2004 Denver Annual Meeting (November 7–10, 2004)

Paper No. 2
Presentation Time: 8:00 AM-12:00 PM


CHOH, Suk-Joo S., MILLIKEN, Kitty L. and MCBRIDE, Earle F., Geological Sciences, The Univ of Texas at Austin, 1 University Station C1100, Austin, TX 78712-0254, sjchoh@mail.utexas.edu

More than 80% geoscience departments in North America include coursework specific to sedimentary rocks, and almost all major geology departments have offerings that cover sedimentary petrology at the undergraduate level. Knowledge about the pore-scale properties of sedimentary rocks, a key element of sedimentary petrology, is fundamental to the management of water, oil, and gas resources. A clear national interest exists for maintaining a cohort of professionals who can effectively engage problems relating to the vital resources upon which economic and energy security depend. However, in the "curriculum squeeze" of the last two decades, petrographic instruction has been replaced in many curricula by other materials. Thus, it is imperative to find a way to retain petrographic instruction at the university level.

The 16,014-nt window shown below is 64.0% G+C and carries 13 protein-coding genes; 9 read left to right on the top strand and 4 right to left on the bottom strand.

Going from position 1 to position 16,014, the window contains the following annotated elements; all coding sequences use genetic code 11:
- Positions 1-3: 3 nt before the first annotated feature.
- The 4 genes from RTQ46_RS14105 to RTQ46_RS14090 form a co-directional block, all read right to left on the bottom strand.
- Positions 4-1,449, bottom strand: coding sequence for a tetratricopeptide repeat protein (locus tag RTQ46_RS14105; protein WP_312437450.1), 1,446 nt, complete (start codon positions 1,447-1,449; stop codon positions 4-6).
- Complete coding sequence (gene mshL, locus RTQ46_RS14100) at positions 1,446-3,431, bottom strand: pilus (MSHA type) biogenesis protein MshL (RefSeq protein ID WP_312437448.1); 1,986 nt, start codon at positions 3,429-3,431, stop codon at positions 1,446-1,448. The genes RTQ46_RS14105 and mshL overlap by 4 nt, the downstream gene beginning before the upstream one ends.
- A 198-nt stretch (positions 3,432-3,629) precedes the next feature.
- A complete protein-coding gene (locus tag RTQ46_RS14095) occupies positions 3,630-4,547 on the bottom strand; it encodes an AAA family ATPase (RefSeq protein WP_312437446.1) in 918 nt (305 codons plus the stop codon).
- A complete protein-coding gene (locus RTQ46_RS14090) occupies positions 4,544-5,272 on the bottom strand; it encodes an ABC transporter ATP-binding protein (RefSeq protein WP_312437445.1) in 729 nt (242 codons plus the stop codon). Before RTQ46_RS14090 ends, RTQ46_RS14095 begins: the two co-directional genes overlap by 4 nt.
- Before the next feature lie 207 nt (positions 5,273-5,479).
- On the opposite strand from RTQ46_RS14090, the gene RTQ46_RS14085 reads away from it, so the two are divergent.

An interactive sandstone tutorial CD is being built through NSF DUE-CCLI funding (2003-2005) to provide undergraduates a 'virtual microscope' resource for efficient learning of sandstone petrography. It addresses the challenges of teaching highly visual materials by use of a large collection of interactive images. Students learn the components of a complex and heterogeneous natural system by repeated exposure to examples linked to conceptual information. More than 500 interactive images taken under plane- and cross-polarized light, reflective light, back-scattered electron, and cathodoluminescence are currently incorporated into the tutorial, supplemented by more than 100 quiz questions to check the progress of the user.

Assessment from six participating departments reveals that undergraduate students make significant gains in content attainment through use of the tutorial. Students also express strong approval of the tutorial and its approach. Complex expert knowledge about natural objects relevant to any field of natural science can be preserved and transmitted using interactive digital tools such as the sandstone tutorial.